PREVIOUSLY seen as one of the world’s most stable, liberal democracies, far-right beliefs are gaining ground in India, giving rise to increased attacks against minorities, women and human rights activists.

Legitimising these beliefs and intensifying their growth has been the BJP government and Prime Minister Narendra Modi with his fostering of a macho image – including boasts about his 56-inch chest.

Before becoming prime minister, Modi was head of the state of Gujarat in 2002 when 2000 people, most of them Muslims, were killed in just two months.

Far-right ideas in India are spread through cyberspace and triggered anti-Muslim riots, such as in 2013 in the city of Muzaffarnagar.


UNTIL now, New Zealand basked in a global image of an idyllic country but the perception does not quite match the reality.

While the alleged perpetrator of the horrific mosque murders is Australian and claims he is not a member of any group, he is not alone in his white supremacist views as the country does have a history of far-right activism.

After the killings, race relations commissioner, Susan Devoy, said “hatred and abuse” had been directed at Muslims in the country for years.

“Do not tell me that March 15 was a surprise because hatred lives in New Zealand,” she said, adding that white supremacists should have been monitored by police “as closely as they monitored other extremists or criminals”.

The problem stretches back at least as far as the 1970s when right-wing skinheads took to the streets to shout their messages of hate and abuse at immigrants. Their visibility has decreased since then but it does not mean the views have vanished – merely that they are less apparent.

The National: New Zealand Prime Minister Jacinda ArdernNew Zealand Prime Minister Jacinda Ardern

According to sociologist James Gilbert from the University of Canterbury, there has been a growth in the number of “bedroom” members of the alternative right who have been given a boost by the rise of far-right leaders in the rest of the world.

Far-right groups in New Zealand with active members include Right Wing Resistance, the Dominion Movement and the New Zealand National Front.

It would have been almost “impossible” for police to predict the mosque murders, according to security expert Paul Buchanan, but he has pointed out that security services have previously investigated animal rights groups, the Muslim community and environmental organisations.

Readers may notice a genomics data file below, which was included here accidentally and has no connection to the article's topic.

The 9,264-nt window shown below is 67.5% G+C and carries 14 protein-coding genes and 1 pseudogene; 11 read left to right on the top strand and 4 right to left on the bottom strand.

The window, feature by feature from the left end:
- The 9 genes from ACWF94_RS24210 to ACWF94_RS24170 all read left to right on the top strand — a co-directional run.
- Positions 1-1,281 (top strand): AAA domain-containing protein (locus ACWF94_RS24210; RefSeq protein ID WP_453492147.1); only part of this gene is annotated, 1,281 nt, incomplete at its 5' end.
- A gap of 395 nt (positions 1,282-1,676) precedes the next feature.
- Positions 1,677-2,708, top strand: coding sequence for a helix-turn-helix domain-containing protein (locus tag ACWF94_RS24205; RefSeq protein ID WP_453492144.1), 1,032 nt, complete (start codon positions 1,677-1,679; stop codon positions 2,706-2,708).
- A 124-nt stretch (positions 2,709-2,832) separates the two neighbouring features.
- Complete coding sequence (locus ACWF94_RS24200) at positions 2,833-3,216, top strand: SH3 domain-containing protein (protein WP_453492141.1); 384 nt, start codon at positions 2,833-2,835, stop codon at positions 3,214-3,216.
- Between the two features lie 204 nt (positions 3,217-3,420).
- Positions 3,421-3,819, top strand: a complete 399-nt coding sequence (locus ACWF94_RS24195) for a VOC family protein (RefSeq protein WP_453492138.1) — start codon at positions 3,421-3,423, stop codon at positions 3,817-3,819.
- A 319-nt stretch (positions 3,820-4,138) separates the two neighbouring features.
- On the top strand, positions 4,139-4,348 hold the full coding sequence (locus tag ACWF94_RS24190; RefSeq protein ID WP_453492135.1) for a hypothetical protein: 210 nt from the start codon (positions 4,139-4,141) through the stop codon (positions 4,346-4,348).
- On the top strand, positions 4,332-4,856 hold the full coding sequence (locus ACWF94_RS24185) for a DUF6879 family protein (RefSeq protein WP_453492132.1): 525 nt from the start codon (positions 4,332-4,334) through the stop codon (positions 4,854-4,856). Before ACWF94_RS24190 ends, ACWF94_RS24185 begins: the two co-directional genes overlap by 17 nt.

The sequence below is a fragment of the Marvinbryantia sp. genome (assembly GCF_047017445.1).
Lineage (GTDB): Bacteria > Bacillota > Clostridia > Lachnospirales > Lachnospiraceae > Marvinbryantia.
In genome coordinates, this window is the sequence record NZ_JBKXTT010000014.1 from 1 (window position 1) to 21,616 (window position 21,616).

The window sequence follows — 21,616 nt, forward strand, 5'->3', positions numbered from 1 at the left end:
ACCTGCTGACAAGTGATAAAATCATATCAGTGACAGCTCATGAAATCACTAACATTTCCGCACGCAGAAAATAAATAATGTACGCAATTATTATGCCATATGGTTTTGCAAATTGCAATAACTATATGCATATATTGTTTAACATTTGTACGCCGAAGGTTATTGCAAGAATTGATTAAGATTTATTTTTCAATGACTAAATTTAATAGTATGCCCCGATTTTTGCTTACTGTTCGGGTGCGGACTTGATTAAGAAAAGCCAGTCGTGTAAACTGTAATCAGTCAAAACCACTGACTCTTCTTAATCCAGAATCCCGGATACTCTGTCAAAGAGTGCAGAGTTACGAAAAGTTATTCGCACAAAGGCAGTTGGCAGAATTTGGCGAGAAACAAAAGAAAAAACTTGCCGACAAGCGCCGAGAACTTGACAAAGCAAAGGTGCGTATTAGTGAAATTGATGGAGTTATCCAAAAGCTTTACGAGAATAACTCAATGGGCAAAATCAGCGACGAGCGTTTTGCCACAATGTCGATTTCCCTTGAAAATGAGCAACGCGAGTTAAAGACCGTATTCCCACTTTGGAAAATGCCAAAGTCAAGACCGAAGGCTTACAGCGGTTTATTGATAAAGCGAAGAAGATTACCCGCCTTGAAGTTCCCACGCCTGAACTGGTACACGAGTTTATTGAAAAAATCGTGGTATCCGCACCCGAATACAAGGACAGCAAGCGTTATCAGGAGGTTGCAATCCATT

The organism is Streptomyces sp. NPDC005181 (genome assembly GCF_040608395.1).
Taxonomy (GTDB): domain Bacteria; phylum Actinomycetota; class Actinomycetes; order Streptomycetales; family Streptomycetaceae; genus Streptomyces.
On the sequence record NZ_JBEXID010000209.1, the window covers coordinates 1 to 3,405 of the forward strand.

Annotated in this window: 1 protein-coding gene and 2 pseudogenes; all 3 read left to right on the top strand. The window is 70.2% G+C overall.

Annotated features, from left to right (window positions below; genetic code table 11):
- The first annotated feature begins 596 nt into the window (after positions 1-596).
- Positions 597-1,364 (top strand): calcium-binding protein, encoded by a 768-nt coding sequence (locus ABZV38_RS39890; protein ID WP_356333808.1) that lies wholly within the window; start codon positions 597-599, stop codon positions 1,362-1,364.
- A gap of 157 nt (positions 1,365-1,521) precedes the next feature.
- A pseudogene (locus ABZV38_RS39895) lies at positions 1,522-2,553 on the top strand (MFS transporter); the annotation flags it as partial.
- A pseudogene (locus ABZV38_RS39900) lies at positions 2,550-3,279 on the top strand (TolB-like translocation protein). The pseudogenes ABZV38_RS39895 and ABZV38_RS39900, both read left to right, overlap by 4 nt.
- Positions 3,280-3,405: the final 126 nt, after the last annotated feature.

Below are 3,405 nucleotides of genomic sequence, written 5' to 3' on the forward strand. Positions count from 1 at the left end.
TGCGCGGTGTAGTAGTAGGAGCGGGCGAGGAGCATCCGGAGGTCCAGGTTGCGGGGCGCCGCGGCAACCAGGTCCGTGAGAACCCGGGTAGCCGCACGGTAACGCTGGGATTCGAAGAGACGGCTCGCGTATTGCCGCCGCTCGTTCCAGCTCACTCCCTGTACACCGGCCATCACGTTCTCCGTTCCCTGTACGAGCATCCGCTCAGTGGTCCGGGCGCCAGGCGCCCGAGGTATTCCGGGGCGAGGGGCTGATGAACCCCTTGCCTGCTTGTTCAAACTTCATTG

“In the panorama of threats, the lady at the top of a tree preventing a forestry tractor from knocking it down is probably a little less concerning than a skinhead.’’


THE rise to power of Brazil’s far-right president Jair Bolsonaro has seemed almost astonishing in its speed but it has actually been the result of a slowly growing backlash against the leftist governments that have dominated much of Latin America in the last couple of decades.

An economic crisis after a period of relative growth and stability has emboldened shadowy groups to seek support among the masses and they have used social media to spread a message of discontent and intolerance.

The message has found fertile ground because although the left-wing Workers’ Party made progress in addressing the huge inequality problem, it was unable to end the violence, crime and corruption corroding the country.

That’s why last year more than half of the voting population backed a presidential candidate who described citizens of African descent as “animals” who should “go back to the zoo”.

The wild card candidate put forward by the Social Liberal Party has gone on to legitimise everything from homophobia to misogyny and racism. Once elected – despite speaking in favour of discriminating against women in the workplace – he installed various zealots in ministerial posts.

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Although the country languished from the 1960s until the 1980s under a military dictatorship which abused human rights, Bolsonaro is fulsome in his praise of the country’s previous leaders and his only criticism appears to be that they weren’t hard enough.

“The dictatorship’s mistake was to torture but not kill,” he said. “They should have shot 30,000 corrupt people starting with President Fernando Henrique Cardoso which would have been a great gain for the nation.”

Cardoso, a former sociology professor, was president from 1995 until 2002 and did much to stabilise the country and the economy after the wreckage left by the dictatorship. Bolsonaro’s approach to security is “shoot first, don’t even ask later”.